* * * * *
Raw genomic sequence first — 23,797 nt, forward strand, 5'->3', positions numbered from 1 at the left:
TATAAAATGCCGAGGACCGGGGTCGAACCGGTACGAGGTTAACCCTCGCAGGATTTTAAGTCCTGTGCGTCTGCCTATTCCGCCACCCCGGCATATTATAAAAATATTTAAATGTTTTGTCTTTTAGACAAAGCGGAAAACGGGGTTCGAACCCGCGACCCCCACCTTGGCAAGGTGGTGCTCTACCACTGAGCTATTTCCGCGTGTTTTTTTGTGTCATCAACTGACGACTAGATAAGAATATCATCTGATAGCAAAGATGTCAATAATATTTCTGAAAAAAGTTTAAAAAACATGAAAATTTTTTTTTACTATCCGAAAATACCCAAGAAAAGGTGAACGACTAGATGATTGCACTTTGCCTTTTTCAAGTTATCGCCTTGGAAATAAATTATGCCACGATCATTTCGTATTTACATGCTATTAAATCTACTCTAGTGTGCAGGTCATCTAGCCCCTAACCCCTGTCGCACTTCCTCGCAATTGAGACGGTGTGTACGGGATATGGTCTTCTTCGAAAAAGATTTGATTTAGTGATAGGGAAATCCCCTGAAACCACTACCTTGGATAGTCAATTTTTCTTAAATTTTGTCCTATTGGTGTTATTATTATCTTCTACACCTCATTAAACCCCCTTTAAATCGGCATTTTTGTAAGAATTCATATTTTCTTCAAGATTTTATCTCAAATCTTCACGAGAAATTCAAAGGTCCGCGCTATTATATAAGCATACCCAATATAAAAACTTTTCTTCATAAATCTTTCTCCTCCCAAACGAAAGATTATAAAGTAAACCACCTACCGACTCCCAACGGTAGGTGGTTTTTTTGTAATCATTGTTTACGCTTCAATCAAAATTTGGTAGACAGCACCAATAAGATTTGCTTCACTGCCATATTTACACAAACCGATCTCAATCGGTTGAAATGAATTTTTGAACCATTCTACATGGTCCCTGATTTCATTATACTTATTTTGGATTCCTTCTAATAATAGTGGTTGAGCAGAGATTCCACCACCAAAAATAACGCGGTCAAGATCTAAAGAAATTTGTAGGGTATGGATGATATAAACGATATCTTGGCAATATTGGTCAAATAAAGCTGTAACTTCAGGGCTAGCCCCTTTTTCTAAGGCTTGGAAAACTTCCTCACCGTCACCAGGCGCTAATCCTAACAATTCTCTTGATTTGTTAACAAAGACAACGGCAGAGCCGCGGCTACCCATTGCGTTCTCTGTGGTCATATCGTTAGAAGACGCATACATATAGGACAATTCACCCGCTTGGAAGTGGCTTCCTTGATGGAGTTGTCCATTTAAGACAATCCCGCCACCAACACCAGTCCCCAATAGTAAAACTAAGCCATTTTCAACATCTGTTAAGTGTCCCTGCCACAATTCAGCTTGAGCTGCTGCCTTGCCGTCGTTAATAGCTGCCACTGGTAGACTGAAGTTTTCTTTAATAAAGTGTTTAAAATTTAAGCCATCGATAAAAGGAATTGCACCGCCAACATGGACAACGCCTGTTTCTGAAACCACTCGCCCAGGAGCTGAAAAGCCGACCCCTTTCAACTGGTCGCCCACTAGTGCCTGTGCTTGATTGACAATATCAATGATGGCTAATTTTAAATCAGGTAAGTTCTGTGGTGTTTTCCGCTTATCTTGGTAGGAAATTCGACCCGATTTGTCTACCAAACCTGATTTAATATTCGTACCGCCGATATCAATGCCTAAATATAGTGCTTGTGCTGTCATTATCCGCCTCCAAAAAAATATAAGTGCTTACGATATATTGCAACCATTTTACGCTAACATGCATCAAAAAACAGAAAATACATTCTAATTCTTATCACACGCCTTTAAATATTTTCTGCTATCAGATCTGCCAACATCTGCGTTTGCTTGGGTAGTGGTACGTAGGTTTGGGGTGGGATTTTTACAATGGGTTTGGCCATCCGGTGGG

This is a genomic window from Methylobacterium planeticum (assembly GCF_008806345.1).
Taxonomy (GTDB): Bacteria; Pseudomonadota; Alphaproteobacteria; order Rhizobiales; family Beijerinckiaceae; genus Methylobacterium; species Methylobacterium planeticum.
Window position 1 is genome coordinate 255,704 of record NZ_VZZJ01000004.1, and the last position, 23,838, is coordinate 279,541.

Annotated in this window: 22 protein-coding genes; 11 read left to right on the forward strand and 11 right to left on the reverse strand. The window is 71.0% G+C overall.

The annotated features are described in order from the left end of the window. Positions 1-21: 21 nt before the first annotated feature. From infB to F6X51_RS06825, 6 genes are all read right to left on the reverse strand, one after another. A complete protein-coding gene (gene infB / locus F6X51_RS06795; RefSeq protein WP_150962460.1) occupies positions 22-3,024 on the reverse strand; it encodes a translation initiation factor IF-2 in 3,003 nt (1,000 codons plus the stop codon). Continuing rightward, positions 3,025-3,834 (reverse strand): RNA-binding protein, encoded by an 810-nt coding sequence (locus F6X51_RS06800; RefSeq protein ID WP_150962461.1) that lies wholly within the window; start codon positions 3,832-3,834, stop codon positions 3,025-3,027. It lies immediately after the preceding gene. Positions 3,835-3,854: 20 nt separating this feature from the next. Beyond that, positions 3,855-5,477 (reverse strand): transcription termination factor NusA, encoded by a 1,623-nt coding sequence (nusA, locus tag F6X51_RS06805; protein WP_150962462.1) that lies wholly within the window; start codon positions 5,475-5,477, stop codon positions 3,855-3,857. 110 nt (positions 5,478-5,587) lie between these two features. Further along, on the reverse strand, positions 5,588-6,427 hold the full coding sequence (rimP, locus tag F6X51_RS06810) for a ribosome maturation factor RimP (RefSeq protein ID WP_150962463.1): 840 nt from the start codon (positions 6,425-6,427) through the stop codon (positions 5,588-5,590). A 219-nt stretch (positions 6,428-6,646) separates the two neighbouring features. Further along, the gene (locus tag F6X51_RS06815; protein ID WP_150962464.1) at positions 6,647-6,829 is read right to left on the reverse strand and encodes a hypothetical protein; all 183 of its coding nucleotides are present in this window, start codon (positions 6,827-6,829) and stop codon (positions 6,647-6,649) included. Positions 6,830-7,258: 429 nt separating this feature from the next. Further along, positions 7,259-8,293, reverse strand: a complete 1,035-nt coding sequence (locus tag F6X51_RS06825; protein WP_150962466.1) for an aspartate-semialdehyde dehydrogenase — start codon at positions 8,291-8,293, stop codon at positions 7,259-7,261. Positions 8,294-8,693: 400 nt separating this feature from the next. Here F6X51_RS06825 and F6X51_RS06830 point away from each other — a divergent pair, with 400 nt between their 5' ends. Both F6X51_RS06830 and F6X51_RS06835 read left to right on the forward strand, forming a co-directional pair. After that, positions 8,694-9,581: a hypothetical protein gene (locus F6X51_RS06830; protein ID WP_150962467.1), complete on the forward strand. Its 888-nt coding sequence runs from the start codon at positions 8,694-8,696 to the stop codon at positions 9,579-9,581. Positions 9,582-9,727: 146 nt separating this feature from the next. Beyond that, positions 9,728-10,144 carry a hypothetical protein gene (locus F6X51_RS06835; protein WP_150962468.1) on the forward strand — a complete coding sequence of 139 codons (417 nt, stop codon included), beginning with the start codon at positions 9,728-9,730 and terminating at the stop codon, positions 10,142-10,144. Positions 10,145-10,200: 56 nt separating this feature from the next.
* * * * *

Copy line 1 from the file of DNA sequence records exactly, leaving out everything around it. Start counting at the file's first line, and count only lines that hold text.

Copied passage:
Raw genomic sequence first — 23,797 nt, forward strand, 5'->3', positions numbered from 1 at the left: